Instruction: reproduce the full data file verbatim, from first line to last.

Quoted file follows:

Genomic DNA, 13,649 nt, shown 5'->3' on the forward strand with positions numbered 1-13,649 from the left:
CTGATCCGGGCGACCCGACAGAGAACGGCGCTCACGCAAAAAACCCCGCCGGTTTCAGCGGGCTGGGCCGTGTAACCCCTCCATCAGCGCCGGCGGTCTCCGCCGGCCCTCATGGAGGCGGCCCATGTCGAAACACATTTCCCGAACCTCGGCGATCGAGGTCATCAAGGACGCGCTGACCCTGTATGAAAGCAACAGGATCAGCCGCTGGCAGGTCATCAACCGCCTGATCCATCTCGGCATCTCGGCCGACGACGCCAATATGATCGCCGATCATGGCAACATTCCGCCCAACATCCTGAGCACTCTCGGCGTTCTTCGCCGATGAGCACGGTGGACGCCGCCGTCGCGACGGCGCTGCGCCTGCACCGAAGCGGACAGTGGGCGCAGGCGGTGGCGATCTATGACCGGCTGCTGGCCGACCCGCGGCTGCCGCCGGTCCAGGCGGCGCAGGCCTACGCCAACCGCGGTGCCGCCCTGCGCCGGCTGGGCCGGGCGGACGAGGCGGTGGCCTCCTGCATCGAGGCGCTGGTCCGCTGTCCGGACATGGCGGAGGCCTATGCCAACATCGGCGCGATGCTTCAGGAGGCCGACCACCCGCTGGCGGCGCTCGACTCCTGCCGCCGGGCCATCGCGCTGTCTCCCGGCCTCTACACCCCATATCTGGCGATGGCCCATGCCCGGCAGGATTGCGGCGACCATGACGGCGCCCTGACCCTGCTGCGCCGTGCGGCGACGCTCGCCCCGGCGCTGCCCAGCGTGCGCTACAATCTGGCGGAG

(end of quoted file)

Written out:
Genomic DNA, 13,649 nt, shown 5'->3' on the forward strand with positions numbered 1-13,649 from the left:
CTGATCCGGGCGACCCGACAGAGAACGGCGCTCACGCAAAAAACCCCGCCGGTTTCAGCGGGCTGGGCCGTGTAACCCCTCCATCAGCGCCGGCGGTCTCCGCCGGCCCTCATGGAGGCGGCCCATGTCGAAACACATTTCCCGAACCTCGGCGATCGAGGTCATCAAGGACGCGCTGACCCTGTATGAAAGCAACAGGATCAGCCGCTGGCAGGTCATCAACCGCCTGATCCATCTCGGCATCTCGGCCGACGACGCCAATATGATCGCCGATCATGGCAACATTCCGCCCAACATCCTGAGCACTCTCGGCGTTCTTCGCCGATGAGCACGGTGGACGCCGCCGTCGCGACGGCGCTGCGCCTGCACCGAAGCGGACAGTGGGCGCAGGCGGTGGCGATCTATGACCGGCTGCTGGCCGACCCGCGGCTGCCGCCGGTCCAGGCGGCGCAGGCCTACGCCAACCGCGGTGCCGCCCTGCGCCGGCTGGGCCGGGCGGACGAGGCGGTGGCCTCCTGCATCGAGGCGCTGGTCCGCTGTCCGGACATGGCGGAGGCCTATGCCAACATCGGCGCGATGCTTCAGGAGGCCGACCACCCGCTGGCGGCGCTCGACTCCTGCCGCCGGGCCATCGCGCTGTCTCCCGGCCTCTACACCCCATATCTGGCGATGGCCCATGCCCGGCAGGATTGCGGCGACCATGACGGCGCCCTGACCCTGCTGCGCCGTGCGGCGACGCTCGCCCCGGCGCTGCCCAGCGTGCGCTACAATCTGGCGGAG